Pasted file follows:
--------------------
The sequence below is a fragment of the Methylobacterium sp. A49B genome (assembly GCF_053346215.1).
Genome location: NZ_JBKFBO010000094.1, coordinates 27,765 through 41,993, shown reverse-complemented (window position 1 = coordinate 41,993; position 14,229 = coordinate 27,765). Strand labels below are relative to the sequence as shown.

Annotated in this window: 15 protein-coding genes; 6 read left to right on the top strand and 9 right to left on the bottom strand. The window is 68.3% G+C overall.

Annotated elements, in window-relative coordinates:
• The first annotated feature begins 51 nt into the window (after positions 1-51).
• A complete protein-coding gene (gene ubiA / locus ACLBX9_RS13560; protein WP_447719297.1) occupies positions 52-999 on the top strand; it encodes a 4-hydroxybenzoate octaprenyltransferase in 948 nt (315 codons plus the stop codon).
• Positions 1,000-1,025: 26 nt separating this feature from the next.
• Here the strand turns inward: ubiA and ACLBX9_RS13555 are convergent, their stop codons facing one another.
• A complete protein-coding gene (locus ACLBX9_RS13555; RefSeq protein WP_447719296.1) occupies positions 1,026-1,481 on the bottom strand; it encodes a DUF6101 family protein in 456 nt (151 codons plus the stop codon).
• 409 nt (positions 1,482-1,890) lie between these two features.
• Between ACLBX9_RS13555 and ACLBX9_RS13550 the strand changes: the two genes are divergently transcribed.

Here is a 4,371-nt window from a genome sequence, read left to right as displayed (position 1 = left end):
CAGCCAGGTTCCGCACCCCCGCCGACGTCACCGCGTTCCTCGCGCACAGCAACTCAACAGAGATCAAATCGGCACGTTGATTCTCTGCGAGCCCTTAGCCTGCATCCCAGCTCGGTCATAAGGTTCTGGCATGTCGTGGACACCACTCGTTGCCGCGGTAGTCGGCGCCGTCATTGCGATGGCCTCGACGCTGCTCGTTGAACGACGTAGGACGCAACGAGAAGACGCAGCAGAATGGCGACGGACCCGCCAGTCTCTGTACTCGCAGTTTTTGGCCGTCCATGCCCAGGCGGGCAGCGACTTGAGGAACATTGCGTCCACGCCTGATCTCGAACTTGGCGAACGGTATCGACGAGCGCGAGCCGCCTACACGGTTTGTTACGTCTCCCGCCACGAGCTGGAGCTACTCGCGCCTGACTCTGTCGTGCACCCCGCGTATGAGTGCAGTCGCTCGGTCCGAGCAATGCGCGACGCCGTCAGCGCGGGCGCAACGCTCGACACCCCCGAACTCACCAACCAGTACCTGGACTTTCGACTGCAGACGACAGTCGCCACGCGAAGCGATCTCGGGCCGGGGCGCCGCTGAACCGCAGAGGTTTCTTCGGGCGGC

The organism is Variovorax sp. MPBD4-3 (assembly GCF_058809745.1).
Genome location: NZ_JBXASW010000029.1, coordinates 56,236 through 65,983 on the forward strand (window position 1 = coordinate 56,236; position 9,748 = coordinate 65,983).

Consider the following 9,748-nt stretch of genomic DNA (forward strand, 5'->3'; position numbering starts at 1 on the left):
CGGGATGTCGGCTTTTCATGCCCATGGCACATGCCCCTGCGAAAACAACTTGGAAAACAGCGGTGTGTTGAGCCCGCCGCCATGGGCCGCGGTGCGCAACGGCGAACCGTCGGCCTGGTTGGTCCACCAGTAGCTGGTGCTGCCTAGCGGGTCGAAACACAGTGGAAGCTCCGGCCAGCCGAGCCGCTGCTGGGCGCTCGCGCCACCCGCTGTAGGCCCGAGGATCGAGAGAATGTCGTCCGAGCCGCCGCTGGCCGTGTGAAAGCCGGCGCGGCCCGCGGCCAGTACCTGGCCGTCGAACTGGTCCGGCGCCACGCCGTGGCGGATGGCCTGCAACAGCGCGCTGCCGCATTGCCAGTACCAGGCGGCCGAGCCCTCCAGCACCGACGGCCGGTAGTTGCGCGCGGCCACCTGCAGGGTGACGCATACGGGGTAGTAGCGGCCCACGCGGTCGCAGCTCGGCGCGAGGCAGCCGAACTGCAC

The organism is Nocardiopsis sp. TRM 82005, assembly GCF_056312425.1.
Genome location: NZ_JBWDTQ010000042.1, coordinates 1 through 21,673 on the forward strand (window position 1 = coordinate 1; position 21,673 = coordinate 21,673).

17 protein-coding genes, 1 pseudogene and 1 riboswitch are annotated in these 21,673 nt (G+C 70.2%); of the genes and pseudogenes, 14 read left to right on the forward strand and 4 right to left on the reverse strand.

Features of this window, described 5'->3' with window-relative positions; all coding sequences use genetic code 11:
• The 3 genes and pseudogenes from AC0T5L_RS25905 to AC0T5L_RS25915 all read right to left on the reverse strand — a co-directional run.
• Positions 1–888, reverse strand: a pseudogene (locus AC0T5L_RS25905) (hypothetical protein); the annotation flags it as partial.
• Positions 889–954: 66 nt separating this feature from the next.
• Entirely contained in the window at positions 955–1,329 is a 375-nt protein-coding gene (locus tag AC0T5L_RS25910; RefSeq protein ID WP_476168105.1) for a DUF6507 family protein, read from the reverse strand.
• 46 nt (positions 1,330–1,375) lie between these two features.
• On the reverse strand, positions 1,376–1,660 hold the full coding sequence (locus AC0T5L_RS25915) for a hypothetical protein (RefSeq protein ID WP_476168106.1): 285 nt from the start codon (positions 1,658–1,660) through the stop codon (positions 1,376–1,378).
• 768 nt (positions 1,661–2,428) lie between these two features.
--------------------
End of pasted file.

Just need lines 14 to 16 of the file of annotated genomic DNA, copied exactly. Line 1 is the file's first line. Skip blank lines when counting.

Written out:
The organism is Variovorax sp. MPBD4-3 (assembly GCF_058809745.1).
Genome location: NZ_JBXASW010000029.1, coordinates 56,236 through 65,983 on the forward strand (window position 1 = coordinate 56,236; position 9,748 = coordinate 65,983).

Consider the following 9,748-nt stretch of genomic DNA (forward strand, 5'->3'; position numbering starts at 1 on the left):